Williams was the 6th overall pick by the Jets in 2015 and overall lived up to expectations. He never posted huge sack numbers, but he was consistently a strong run stuffer and had good peripheral pass rush stats as well, adding 70 hits and a 9.7% pressure rate to his 17 sacks in 71 games with the Jets. He maxed out as PFF’s 10th ranked interior defender in 2016 and has finished in the top-28 three times. Williams made it no secret about the kind of long-term deal he’s looking for this off-season though and, as a result, the Jets traded Williams in the middle of what was an overall down year for him to the Giants for a 3rd and 5th round draft pick to recoup something for a player they weren’t expecting to bring back. 

Even after he finished last season 42nd among interior defenders on PFF, the Giants still seem to value him highly and likely didn’t trade significant draft picks for him to see him walk in free agency. Still only going into his age 26 season, Williams has obvious bounce back potential for 2020 and beyond and is likely to be tagged by the Giants with the idea of working out a long-term agreement with him. They view him as a long-term building block. 

WR Amari Cooper (Dallas)

Cooper’s situation is complicated by Dak Prescott also being a pending free agent, but the Cowboys are unlikely to let Cooper walk for nothing, after using a first round pick to acquire him just a season and a half ago. Assuming the Cowboys get use of both tags, Cooper would be an obvious candidate for the transition tag, as the Cowboys would likely match any deal he’d get on the open market. He’s averaged a 84/1225/9 slash line per 16 games in 25 games with the team and could be looking at 18-20 million annually on a long-term deal, still only going into his age 26 season.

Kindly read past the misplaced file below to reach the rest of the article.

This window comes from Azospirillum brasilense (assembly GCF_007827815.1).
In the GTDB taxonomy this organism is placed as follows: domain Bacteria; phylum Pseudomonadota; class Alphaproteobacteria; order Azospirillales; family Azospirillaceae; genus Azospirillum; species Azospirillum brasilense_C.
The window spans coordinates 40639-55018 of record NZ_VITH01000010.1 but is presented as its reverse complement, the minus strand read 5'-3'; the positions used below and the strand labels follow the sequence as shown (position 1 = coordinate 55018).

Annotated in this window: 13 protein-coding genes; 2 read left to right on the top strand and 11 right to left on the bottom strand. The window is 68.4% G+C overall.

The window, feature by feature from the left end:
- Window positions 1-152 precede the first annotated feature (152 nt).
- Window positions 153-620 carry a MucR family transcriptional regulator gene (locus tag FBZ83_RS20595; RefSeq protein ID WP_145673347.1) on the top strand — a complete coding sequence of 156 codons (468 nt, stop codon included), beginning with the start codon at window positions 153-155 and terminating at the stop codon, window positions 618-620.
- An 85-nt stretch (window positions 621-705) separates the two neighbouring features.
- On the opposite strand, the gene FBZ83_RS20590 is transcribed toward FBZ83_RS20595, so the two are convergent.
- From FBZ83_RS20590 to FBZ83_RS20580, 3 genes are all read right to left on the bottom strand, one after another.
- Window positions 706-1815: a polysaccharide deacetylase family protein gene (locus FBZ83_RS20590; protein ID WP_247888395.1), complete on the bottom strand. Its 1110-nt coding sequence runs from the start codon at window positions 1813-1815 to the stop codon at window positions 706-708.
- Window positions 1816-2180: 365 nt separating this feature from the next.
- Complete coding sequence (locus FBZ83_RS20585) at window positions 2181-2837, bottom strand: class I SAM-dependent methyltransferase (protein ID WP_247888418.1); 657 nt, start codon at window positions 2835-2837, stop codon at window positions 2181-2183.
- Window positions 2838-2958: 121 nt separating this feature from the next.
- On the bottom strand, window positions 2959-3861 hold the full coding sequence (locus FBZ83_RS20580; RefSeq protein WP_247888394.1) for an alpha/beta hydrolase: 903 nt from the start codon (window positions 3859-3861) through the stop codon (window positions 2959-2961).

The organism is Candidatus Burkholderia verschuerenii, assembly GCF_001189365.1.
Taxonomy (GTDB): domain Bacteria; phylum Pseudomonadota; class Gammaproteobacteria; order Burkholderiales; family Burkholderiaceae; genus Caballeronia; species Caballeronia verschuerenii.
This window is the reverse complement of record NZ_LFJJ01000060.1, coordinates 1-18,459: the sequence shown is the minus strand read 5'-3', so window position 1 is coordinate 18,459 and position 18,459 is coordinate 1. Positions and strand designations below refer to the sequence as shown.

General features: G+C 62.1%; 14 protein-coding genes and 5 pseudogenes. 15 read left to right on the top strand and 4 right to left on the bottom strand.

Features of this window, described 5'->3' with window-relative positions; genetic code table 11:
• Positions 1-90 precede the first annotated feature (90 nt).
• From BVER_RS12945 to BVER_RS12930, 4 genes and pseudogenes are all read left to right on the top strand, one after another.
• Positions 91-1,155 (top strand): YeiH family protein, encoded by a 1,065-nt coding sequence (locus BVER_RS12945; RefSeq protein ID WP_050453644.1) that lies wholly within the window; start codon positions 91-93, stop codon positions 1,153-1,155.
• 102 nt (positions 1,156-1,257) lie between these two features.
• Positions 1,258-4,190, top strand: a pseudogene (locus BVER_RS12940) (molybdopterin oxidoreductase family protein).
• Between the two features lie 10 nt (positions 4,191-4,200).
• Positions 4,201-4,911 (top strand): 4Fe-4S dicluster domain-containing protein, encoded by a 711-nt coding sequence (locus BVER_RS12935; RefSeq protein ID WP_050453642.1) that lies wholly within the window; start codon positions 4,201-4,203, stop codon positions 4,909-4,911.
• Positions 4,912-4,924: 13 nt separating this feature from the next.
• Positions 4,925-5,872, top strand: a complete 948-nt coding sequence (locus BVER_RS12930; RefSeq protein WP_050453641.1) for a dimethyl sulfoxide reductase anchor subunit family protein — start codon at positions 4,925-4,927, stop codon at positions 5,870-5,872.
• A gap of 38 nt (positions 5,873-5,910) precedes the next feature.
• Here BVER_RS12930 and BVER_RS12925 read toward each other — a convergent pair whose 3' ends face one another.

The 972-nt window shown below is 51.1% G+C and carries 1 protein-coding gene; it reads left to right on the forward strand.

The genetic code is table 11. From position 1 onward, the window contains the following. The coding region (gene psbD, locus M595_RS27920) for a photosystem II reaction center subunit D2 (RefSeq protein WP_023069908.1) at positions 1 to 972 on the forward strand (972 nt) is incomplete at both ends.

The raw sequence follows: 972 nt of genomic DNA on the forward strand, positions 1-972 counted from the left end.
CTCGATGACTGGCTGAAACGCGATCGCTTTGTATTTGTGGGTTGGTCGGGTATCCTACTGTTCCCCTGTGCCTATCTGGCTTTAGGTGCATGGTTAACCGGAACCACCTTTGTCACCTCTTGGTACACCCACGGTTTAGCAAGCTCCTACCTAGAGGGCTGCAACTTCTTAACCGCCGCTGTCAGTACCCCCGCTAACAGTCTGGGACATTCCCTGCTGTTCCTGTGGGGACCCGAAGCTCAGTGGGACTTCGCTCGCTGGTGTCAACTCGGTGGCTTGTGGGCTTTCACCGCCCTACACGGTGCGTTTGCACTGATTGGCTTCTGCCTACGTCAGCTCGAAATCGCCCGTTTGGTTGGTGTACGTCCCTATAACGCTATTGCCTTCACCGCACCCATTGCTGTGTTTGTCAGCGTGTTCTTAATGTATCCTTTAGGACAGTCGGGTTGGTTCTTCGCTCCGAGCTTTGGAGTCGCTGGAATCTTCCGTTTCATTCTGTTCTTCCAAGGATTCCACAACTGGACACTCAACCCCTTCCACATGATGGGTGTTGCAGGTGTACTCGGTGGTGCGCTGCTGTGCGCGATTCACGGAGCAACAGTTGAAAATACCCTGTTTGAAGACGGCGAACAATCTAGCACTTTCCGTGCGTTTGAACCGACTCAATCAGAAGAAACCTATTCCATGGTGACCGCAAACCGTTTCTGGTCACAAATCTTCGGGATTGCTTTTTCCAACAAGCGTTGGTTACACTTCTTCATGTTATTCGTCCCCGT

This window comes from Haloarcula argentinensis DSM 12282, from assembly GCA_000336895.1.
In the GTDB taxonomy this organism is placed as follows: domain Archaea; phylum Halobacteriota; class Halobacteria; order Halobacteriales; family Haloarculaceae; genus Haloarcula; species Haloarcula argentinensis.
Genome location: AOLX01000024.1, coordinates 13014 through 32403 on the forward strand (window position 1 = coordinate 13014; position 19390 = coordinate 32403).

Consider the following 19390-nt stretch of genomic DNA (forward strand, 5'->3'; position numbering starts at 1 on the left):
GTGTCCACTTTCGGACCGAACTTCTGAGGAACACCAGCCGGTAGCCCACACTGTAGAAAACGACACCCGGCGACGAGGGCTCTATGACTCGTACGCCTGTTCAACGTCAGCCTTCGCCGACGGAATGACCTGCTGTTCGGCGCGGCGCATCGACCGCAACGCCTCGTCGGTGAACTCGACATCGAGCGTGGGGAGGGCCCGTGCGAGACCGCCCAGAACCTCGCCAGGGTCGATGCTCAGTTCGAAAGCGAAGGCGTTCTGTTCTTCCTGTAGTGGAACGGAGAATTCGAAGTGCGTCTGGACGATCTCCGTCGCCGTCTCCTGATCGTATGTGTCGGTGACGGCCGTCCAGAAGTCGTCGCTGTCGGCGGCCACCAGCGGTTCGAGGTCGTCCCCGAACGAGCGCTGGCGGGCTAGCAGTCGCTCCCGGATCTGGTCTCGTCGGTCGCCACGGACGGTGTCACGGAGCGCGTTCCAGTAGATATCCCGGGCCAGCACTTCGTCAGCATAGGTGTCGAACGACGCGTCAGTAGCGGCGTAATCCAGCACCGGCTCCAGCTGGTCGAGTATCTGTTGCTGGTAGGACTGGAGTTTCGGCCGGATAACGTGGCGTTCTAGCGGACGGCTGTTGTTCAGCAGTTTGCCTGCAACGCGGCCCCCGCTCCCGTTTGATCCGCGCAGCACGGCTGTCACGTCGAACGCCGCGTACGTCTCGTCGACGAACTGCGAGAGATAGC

RB Derrick Henry (Tennessee)

Henry would be a no-brainer franchise tag candidate if Tannehill wasn’t also a pending free agency. Instead, the Titans will have to hope there isn’t a new CBA and that they’ll have use of both their franchise tag and transition tag. With Tannehill likely to be franchised, Henry would be an obvious candidate for the transition tag. The 10.189 million dollar transition tag is still a steep sum for a running back, but Henry is incredibly important to the Titans’ offense and it’s likely they value him higher than any other team would and, as a result, would match any long-term deal he gets on the open market. Even after his rushing title and dominant post-season performance last season, Henry still might not reach the Todd Gurley/Ezekiel Elliott tier of running back contracts because of his limitations on passing downs.